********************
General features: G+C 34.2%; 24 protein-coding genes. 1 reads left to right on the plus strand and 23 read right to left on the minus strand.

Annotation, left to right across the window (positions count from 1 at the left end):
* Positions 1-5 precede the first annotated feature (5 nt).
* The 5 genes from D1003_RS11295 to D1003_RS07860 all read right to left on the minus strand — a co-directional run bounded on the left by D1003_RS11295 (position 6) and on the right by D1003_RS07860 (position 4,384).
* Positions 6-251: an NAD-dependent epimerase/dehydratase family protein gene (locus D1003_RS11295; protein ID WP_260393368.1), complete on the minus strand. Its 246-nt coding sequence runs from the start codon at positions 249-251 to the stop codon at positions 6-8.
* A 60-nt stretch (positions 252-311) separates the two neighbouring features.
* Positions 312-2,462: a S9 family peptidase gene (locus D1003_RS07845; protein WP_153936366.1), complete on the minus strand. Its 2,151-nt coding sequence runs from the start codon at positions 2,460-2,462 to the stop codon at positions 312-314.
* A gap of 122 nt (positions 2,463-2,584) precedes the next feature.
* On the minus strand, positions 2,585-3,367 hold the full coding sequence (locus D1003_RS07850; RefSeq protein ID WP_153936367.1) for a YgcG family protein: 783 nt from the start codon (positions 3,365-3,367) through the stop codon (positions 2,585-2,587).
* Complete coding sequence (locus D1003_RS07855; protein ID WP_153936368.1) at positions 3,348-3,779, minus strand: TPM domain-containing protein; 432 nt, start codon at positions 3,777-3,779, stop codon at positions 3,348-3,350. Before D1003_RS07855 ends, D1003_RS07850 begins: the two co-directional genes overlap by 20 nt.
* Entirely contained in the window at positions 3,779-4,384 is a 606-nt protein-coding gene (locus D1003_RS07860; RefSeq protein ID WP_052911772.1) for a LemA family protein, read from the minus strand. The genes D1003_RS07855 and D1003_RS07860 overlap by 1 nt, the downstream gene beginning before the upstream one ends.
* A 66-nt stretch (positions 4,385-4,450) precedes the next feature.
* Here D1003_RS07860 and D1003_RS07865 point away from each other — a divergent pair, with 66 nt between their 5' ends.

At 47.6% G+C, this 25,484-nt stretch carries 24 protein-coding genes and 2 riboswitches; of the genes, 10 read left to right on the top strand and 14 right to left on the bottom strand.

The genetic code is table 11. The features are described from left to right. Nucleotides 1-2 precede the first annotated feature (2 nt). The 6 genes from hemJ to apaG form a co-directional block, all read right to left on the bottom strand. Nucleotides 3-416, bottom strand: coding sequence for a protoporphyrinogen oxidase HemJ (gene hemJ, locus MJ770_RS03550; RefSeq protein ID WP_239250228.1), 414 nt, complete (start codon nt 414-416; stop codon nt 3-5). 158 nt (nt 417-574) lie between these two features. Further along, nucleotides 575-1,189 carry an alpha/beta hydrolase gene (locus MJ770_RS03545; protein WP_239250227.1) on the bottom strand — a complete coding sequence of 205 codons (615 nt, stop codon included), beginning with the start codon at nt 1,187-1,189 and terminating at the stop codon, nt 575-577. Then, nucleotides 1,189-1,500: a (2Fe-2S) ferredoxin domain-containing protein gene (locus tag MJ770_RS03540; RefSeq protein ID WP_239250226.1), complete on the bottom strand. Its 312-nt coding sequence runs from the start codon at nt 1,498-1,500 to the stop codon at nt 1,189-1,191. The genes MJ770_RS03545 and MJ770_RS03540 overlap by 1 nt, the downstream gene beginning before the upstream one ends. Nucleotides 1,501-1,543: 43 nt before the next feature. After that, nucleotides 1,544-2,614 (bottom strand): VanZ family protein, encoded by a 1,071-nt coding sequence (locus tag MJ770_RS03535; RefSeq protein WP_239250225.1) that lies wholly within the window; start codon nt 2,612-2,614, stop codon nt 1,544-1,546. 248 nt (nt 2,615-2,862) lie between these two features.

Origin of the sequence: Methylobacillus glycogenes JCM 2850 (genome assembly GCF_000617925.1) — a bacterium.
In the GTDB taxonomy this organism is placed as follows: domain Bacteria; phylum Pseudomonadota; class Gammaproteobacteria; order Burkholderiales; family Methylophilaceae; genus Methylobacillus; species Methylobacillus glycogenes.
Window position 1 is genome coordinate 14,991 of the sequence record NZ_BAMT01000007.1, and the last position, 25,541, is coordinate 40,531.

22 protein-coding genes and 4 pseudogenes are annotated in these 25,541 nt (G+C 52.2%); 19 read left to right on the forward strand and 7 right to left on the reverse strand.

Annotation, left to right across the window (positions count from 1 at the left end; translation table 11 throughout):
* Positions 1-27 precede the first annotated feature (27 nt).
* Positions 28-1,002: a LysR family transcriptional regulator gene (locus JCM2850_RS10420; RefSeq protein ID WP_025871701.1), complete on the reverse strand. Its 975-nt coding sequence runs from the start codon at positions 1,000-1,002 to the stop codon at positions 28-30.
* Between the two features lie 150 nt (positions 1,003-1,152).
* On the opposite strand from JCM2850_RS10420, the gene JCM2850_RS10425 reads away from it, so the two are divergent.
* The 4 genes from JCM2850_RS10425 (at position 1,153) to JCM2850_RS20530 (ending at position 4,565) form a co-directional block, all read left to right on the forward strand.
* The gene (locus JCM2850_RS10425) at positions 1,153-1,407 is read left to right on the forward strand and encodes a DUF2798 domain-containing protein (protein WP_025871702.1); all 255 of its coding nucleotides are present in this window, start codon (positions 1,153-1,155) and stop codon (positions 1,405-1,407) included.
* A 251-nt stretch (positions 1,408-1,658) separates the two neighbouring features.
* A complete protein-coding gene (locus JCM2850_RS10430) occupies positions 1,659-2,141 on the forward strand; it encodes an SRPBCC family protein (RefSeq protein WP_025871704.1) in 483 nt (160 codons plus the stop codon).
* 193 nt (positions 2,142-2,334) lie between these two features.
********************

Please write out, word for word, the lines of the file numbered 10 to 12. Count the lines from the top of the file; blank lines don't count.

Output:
* Complete coding sequence (locus D1003_RS07855; protein ID WP_153936368.1) at positions 3,348-3,779, minus strand: TPM domain-containing protein; 432 nt, start codon at positions 3,777-3,779, stop codon at positions 3,348-3,350. Before D1003_RS07855 ends, D1003_RS07850 begins: the two co-directional genes overlap by 20 nt.
* Entirely contained in the window at positions 3,779-4,384 is a 606-nt protein-coding gene (locus D1003_RS07860; RefSeq protein ID WP_052911772.1) for a LemA family protein, read from the minus strand. The genes D1003_RS07855 and D1003_RS07860 overlap by 1 nt, the downstream gene beginning before the upstream one ends.
* A 66-nt stretch (positions 4,385-4,450) precedes the next feature.